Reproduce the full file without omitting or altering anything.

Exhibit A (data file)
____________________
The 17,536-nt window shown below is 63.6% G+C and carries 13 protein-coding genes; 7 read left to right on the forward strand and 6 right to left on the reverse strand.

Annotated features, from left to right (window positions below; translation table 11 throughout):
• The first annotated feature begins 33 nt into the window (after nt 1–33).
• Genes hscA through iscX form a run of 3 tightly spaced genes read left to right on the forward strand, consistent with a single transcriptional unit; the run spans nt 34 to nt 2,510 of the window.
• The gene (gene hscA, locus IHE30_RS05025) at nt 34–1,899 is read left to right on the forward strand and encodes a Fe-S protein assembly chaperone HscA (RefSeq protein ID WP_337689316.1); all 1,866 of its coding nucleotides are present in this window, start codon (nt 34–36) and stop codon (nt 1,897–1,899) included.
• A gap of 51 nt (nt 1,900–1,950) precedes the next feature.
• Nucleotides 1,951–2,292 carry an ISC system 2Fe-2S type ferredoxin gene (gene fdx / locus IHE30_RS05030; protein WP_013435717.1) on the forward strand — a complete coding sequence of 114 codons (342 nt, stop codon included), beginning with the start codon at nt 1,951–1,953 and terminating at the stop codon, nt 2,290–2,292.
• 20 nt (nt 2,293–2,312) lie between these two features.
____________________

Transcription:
The 17,536-nt window shown below is 63.6% G+C and carries 13 protein-coding genes; 7 read left to right on the forward strand and 6 right to left on the reverse strand.

Annotated features, from left to right (window positions below; translation table 11 throughout):
• The first annotated feature begins 33 nt into the window (after nt 1–33).
• Genes hscA through iscX form a run of 3 tightly spaced genes read left to right on the forward strand, consistent with a single transcriptional unit; the run spans nt 34 to nt 2,510 of the window.
• The gene (gene hscA, locus IHE30_RS05025) at nt 34–1,899 is read left to right on the forward strand and encodes a Fe-S protein assembly chaperone HscA (RefSeq protein ID WP_337689316.1); all 1,866 of its coding nucleotides are present in this window, start codon (nt 34–36) and stop codon (nt 1,897–1,899) included.
• A gap of 51 nt (nt 1,900–1,950) precedes the next feature.
• Nucleotides 1,951–2,292 carry an ISC system 2Fe-2S type ferredoxin gene (gene fdx / locus IHE30_RS05030; protein WP_013435717.1) on the forward strand — a complete coding sequence of 114 codons (342 nt, stop codon included), beginning with the start codon at nt 1,951–1,953 and terminating at the stop codon, nt 2,290–2,292.
• 20 nt (nt 2,293–2,312) lie between these two features.